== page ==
The pharmaceutical industry was forced to undertake significant structural changes to address increasing challenges from regulatory policies, patent expiration of blockbusters, lower productivity, innovation gaps and price competition from generics during the last two decades.
Outsourcing of research, layoffs, mergers and acquisitions became a common place in an industry which had previously been almost resistant to these activities. In the timeframe of 2000-2010, more than 1300 mergers and acquisitions with a value of more than $690 billion took place globally.
More than 300.000 pharmaceutical jobs were cut down because of these activities. This significant decrease in internal resources forced the industry to investigate several strategies to improve efficiency of R&D.
Many companies began to increase their emphasis on external driven R&D activities. Today, the industry is changing their business model and changing their position that all R&D activities should be done internally.
Contract Research Organizations (CROs) and Contract Manufacturing Organizations (CMOs) became an integral part of the pharmaceutical industry, providing active pharmaceutical ingredients and drug candidates that are improving pharmaceutical productivity. The academic drug discovery institutions joined the drug development landscape at the same time. The Pharmaceutical industry has recognized the potential of the combination of cutting-edge academic research and has expanded its effort to engage academic drug discovery institutions. These interactions are either in the form of traditional sponsored research programs or other forms of collaborations that have been established.
Big pharma has expanded their bio-pharmaceutical efforts and a significant number of new drugs approved in the last 5 years have been therapeutic proteins and antibodies. Many of these biotherapeutics represent “personalized medicine” approaches and hold promise for specifically targeting diseases.
The role that a patient’s genetic makeup plays in the efficacy (pharmacogenomics) and safety (pharmacogenetics) experienced by the patient became a focus of pharmaceutical companies and regulatory agencies as well. Considering the increase in the cost of health care, personalized medicine will revolutionize health care and will lead to effective diagnostic-tools, which will give early prediction of diseases and lead effective preventive and therapeutic intervention.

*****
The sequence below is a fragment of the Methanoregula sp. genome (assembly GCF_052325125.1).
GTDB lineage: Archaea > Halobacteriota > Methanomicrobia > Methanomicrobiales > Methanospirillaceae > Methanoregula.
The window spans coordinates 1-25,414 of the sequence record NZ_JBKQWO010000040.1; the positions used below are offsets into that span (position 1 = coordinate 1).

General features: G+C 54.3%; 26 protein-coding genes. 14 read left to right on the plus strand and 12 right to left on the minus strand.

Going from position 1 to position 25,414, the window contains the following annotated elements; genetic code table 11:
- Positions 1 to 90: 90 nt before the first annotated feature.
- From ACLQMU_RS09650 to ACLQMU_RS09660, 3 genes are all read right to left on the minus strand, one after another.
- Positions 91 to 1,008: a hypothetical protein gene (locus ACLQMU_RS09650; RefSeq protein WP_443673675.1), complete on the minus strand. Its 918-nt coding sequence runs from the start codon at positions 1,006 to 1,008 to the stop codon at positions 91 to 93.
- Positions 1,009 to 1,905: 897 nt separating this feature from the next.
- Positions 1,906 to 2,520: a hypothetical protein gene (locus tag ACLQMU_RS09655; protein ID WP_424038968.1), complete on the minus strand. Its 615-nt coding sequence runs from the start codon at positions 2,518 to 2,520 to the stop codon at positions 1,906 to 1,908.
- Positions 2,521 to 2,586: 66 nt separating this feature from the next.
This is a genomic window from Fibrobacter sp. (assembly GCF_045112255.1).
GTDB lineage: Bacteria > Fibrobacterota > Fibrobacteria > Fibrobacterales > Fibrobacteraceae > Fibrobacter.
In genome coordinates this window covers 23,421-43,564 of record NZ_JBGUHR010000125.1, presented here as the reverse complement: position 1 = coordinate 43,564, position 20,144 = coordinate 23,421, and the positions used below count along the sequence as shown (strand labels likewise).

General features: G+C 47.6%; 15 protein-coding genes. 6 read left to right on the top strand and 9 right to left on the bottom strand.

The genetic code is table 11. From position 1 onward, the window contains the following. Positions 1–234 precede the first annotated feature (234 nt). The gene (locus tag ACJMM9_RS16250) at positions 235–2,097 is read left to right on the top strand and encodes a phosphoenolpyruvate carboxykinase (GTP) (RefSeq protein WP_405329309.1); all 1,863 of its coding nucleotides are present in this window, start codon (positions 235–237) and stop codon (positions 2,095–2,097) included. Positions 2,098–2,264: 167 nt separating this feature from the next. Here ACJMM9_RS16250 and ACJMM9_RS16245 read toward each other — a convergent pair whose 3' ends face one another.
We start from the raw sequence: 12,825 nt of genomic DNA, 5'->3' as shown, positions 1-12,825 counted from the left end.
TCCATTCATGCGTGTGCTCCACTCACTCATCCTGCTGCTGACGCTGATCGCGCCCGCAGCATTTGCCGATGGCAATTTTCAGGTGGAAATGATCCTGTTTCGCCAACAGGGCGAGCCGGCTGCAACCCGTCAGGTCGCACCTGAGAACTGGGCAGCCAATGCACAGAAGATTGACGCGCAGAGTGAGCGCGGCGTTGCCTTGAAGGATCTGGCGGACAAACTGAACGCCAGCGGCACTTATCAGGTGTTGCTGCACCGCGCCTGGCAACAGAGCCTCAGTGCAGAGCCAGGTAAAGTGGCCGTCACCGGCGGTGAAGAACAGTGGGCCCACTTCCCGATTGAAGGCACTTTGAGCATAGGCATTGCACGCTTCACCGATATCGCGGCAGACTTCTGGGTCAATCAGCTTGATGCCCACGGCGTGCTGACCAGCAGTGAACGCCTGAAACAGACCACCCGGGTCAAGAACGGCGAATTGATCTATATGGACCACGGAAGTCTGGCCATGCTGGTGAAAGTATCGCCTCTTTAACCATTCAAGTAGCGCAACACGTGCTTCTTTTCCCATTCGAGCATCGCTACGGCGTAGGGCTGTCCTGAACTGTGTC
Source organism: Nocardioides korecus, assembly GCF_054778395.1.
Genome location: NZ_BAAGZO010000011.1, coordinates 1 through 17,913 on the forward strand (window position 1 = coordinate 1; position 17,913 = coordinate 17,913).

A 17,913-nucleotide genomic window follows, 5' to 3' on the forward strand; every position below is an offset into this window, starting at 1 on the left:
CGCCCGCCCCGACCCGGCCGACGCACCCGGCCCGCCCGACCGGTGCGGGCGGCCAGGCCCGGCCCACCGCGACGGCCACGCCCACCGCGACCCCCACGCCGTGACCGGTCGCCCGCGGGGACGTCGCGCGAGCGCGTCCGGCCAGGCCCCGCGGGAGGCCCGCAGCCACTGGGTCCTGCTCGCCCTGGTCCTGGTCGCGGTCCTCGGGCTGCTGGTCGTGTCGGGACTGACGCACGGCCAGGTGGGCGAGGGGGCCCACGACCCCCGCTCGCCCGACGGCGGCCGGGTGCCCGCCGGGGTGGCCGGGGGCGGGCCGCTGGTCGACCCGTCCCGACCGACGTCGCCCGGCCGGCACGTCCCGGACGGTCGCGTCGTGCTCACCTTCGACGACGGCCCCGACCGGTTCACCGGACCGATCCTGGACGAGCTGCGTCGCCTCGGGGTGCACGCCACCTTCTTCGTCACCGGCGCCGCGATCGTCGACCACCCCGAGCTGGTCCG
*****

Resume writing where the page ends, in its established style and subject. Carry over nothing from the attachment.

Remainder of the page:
Modern industrial research facilities depend on IT tools to drive productivity, interpret data, maintain records and support the coordination of functional teams. Drug discovery scientists are supported by a wide range of innovative IT systems. Computational Tools are now an integral part of drug discovery. The success of any drug discovery project depends on a large extent on the quality of leads which are taken forward into the discovery phase. Any technology which can support this process may have a significant impact on the project, such as the analysis of millions of data points provided by biological screening, using high throughput systems. There are also industry standard tools for the analysis of pharmacokinetics, pharmacodynamics and clinical trial data available to understand how potential new therapeutics behave in an in-vivo setting.
Regardless the challenges the pharmaceutical industry is facing they will be continuing with their commitment to innovate and discover further innovative drugs to address unmet medical needs for the treatment of various diseases. The industry will continue to partner with CROs and CMOs to provide Active Pharmaceutical Ingredients (APIs), drug candidates and improve pharma productivity as well as partnering with academic institutions to have access at an early stage to innovative drug candidates to address the innovation gap. The partnership between pharma and academia is being expected to continue to grow during the next decade as many academic drug discovery institutions are well prepared for doing the early work around target discovery and validation.